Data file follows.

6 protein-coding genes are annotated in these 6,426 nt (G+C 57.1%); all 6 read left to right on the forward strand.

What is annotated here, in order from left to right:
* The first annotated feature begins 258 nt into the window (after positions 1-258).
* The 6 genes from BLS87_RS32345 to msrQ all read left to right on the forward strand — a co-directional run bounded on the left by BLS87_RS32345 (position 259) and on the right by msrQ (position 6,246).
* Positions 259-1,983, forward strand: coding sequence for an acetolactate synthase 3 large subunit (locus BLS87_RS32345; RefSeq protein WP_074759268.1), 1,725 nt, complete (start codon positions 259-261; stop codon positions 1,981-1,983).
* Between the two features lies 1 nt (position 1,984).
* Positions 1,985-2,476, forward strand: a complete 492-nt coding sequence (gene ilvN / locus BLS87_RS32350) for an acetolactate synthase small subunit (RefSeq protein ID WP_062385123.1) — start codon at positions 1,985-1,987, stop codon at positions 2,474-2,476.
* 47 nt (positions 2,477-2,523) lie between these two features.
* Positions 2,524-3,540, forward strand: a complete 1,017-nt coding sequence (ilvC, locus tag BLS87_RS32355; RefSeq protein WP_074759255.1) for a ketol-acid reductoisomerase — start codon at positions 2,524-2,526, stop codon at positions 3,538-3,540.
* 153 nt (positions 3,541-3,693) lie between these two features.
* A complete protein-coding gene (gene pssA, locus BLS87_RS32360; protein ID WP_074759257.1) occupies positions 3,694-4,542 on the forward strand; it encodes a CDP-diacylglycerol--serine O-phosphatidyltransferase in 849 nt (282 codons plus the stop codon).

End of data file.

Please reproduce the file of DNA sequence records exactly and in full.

6 protein-coding genes are annotated in these 6,426 nt (G+C 57.1%); all 6 read left to right on the forward strand.

What is annotated here, in order from left to right:
* The first annotated feature begins 258 nt into the window (after positions 1-258).
* The 6 genes from BLS87_RS32345 to msrQ all read left to right on the forward strand — a co-directional run bounded on the left by BLS87_RS32345 (position 259) and on the right by msrQ (position 6,246).
* Positions 259-1,983, forward strand: coding sequence for an acetolactate synthase 3 large subunit (locus BLS87_RS32345; RefSeq protein WP_074759268.1), 1,725 nt, complete (start codon positions 259-261; stop codon positions 1,981-1,983).
* Between the two features lies 1 nt (position 1,984).
* Positions 1,985-2,476, forward strand: a complete 492-nt coding sequence (gene ilvN / locus BLS87_RS32350) for an acetolactate synthase small subunit (RefSeq protein ID WP_062385123.1) — start codon at positions 1,985-1,987, stop codon at positions 2,474-2,476.
* 47 nt (positions 2,477-2,523) lie between these two features.
* Positions 2,524-3,540, forward strand: a complete 1,017-nt coding sequence (ilvC, locus tag BLS87_RS32355; RefSeq protein WP_074759255.1) for a ketol-acid reductoisomerase — start codon at positions 2,524-2,526, stop codon at positions 3,538-3,540.
* 153 nt (positions 3,541-3,693) lie between these two features.
* A complete protein-coding gene (gene pssA, locus BLS87_RS32360; protein ID WP_074759257.1) occupies positions 3,694-4,542 on the forward strand; it encodes a CDP-diacylglycerol--serine O-phosphatidyltransferase in 849 nt (282 codons plus the stop codon).